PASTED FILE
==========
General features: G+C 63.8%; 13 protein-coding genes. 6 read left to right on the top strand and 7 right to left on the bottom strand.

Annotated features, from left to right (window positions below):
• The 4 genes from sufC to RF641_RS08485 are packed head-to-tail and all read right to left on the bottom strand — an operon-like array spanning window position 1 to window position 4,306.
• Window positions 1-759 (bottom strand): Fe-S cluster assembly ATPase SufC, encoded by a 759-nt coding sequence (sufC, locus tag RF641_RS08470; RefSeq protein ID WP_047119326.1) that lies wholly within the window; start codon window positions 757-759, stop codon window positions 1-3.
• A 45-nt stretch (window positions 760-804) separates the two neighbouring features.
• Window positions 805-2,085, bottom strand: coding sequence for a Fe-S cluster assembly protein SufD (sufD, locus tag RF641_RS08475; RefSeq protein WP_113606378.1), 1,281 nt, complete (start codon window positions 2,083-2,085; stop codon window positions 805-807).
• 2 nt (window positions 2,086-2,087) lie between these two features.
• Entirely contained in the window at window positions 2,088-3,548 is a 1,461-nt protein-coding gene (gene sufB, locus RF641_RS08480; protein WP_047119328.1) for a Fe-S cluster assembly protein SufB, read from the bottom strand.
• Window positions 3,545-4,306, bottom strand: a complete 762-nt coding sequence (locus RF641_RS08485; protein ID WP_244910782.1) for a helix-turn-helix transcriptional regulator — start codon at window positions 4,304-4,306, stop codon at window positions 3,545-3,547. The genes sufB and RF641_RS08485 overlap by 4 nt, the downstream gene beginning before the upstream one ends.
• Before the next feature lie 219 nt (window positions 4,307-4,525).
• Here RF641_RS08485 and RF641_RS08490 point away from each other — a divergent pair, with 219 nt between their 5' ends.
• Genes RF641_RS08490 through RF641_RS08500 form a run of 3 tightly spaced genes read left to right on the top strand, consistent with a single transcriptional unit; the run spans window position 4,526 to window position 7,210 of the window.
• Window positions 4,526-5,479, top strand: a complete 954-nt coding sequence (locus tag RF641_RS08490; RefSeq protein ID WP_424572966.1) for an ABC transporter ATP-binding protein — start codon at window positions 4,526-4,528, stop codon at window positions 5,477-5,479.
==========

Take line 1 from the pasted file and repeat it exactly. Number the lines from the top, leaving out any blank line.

General features: G+C 63.8%; 13 protein-coding genes. 6 read left to right on the top strand and 7 right to left on the bottom strand.